Canny interview but I don't think he's been anything spectacular with regards to his performances this season. Had a couple of decent games early doors, yet he is a liability as he will get booked more often than not which then restricts his game. A lot of the time he wins the ball back after his fault of either giving it away or not being able to trap it (which people still applaud him for) and he has no mobility.

 

Amazing really, that a striker with restricted movement can still be a more effective holding midfielder than Nicky Butt. Sums up why we are in this division I suppose.

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Class, now lets play football.

 

Can he wait until tomorrow night?

 

Yeye, he will get he`s chance tonight ;)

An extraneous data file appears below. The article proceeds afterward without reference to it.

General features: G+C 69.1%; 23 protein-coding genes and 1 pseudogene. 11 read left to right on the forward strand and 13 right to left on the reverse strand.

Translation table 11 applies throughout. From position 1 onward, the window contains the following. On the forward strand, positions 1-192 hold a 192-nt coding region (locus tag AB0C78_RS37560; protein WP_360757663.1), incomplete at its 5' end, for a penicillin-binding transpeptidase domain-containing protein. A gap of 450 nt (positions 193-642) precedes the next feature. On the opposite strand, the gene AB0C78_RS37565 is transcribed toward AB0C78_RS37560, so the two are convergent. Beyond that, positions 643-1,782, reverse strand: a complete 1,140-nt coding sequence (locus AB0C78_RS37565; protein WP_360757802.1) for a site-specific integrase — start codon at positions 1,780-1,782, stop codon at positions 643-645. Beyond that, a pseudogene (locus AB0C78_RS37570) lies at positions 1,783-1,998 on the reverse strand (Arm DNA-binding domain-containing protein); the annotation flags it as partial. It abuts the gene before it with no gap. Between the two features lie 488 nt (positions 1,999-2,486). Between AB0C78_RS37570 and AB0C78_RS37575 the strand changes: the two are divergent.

i am just a little tired of players going out to media painting a mental "Braveheart" picture, and roaring with a die hard attitude.

Then the next match its more like Hello kitty island adventure...

 

The above was not directly pointed at A. Smith, as i think he plays with with passion.

 

Let the action on the pitch speak for itself...

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  • 3 weeks later...

aside from the daft bugger nearly talking himself off the field, again...

 

he really is terrified of taking a shot at goal. there was a chance in the first half where the ball fell nicely to him around the 18 yard box and we were just willing him to have a dig at it but he was really hesitant about it and he ended up laying it off to someone (guthrie or jonas probably)